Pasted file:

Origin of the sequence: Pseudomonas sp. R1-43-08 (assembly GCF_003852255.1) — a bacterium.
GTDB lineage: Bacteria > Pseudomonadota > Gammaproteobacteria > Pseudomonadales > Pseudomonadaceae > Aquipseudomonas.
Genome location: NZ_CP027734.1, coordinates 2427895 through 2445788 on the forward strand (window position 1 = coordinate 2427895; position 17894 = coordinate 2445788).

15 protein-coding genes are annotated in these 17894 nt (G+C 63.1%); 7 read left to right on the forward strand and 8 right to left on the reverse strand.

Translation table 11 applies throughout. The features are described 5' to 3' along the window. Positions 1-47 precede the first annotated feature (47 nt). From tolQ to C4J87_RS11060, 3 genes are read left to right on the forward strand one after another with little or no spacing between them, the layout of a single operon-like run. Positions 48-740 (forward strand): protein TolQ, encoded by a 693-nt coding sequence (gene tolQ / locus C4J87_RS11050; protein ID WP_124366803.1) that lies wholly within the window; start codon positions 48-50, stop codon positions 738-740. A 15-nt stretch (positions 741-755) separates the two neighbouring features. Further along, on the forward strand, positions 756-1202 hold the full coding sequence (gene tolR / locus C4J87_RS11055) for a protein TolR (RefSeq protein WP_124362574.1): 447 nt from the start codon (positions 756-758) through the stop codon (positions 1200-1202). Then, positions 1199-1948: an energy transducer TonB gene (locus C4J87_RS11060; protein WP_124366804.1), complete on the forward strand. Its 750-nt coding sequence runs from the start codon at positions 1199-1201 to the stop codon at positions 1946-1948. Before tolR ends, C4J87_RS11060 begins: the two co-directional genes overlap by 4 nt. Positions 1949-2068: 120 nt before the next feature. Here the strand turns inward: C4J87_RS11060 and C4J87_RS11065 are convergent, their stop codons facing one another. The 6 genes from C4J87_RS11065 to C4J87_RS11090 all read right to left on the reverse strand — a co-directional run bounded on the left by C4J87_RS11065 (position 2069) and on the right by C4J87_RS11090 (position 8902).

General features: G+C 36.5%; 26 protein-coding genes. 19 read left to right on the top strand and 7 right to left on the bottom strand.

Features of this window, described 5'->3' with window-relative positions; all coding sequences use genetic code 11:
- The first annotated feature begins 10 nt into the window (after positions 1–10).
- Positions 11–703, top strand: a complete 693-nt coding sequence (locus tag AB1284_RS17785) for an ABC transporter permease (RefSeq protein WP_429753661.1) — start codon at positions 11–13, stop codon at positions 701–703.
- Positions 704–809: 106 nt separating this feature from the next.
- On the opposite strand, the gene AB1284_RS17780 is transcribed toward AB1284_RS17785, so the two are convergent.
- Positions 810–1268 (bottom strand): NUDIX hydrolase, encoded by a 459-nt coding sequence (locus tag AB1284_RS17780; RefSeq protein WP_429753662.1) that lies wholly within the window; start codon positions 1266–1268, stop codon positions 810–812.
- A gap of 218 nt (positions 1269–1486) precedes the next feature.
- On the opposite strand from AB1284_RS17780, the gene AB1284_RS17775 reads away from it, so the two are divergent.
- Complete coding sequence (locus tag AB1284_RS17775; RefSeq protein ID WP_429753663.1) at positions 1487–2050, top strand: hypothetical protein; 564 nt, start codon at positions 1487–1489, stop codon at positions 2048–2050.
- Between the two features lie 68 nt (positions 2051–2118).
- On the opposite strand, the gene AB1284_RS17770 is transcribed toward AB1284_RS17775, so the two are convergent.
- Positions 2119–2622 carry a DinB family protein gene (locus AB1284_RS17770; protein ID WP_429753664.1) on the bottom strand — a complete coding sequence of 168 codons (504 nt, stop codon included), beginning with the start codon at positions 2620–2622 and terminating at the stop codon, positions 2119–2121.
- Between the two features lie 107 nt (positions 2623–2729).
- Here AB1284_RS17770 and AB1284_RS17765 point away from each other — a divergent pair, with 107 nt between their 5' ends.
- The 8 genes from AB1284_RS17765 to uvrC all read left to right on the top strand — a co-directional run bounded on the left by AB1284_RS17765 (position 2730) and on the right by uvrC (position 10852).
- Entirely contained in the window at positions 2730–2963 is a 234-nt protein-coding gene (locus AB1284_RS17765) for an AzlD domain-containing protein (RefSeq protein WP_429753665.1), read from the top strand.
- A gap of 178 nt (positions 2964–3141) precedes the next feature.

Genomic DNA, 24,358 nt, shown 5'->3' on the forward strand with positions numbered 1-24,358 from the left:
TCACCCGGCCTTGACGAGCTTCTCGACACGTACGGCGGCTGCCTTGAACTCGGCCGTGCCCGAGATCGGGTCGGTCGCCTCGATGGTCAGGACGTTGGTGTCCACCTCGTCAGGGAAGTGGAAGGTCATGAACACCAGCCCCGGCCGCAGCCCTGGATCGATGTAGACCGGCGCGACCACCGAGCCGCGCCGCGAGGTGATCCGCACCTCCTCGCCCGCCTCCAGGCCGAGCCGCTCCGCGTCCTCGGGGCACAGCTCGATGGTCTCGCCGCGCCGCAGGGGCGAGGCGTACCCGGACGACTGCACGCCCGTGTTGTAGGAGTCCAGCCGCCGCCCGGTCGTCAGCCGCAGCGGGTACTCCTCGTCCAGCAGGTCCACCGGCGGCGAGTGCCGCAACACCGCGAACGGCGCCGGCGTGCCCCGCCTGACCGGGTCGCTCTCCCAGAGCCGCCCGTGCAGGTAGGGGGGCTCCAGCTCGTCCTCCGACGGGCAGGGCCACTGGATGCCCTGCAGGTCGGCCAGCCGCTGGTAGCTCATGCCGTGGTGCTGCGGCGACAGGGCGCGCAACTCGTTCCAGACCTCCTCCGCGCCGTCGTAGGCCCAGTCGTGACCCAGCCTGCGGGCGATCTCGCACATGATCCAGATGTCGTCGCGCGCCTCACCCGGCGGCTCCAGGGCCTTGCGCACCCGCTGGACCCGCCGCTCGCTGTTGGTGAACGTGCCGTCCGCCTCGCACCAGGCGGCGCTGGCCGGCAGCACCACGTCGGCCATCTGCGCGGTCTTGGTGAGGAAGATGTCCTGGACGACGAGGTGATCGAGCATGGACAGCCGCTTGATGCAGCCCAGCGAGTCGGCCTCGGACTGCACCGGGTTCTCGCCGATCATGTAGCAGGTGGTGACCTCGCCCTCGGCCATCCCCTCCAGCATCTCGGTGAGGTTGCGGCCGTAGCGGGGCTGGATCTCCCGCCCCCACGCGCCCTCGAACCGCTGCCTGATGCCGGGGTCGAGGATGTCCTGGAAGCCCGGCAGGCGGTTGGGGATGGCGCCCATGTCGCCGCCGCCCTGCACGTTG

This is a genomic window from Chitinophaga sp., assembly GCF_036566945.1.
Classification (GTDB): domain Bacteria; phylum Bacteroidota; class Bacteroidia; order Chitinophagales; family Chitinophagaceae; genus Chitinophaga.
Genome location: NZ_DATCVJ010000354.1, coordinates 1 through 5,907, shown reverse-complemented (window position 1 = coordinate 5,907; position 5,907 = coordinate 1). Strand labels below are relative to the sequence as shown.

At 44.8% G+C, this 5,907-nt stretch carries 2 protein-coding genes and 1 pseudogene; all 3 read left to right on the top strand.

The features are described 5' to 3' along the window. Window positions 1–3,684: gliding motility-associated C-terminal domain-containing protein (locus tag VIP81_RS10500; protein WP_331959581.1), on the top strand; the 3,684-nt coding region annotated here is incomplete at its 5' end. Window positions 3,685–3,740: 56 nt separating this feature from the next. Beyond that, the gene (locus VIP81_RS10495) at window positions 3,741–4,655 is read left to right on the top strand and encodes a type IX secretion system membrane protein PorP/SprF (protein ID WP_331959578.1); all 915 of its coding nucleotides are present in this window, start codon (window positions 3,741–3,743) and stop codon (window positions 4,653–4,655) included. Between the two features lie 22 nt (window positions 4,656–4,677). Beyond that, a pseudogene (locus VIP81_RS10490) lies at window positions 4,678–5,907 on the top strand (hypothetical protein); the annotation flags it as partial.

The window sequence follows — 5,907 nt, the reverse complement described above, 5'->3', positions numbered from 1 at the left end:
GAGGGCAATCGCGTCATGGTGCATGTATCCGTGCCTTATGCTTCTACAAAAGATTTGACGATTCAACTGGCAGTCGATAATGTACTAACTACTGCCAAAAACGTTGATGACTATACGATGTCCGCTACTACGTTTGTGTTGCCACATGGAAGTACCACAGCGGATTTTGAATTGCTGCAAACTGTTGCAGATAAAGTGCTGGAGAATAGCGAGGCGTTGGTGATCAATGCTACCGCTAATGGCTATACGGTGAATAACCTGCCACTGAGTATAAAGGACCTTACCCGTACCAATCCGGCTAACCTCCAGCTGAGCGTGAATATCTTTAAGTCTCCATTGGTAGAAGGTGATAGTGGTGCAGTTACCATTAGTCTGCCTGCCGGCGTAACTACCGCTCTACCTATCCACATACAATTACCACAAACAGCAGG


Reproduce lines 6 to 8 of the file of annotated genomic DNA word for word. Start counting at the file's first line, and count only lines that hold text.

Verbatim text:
General features: G+C 36.5%; 26 protein-coding genes. 19 read left to right on the top strand and 7 right to left on the bottom strand.

Features of this window, described 5'->3' with window-relative positions; all coding sequences use genetic code 11:
- The first annotated feature begins 10 nt into the window (after positions 1–10).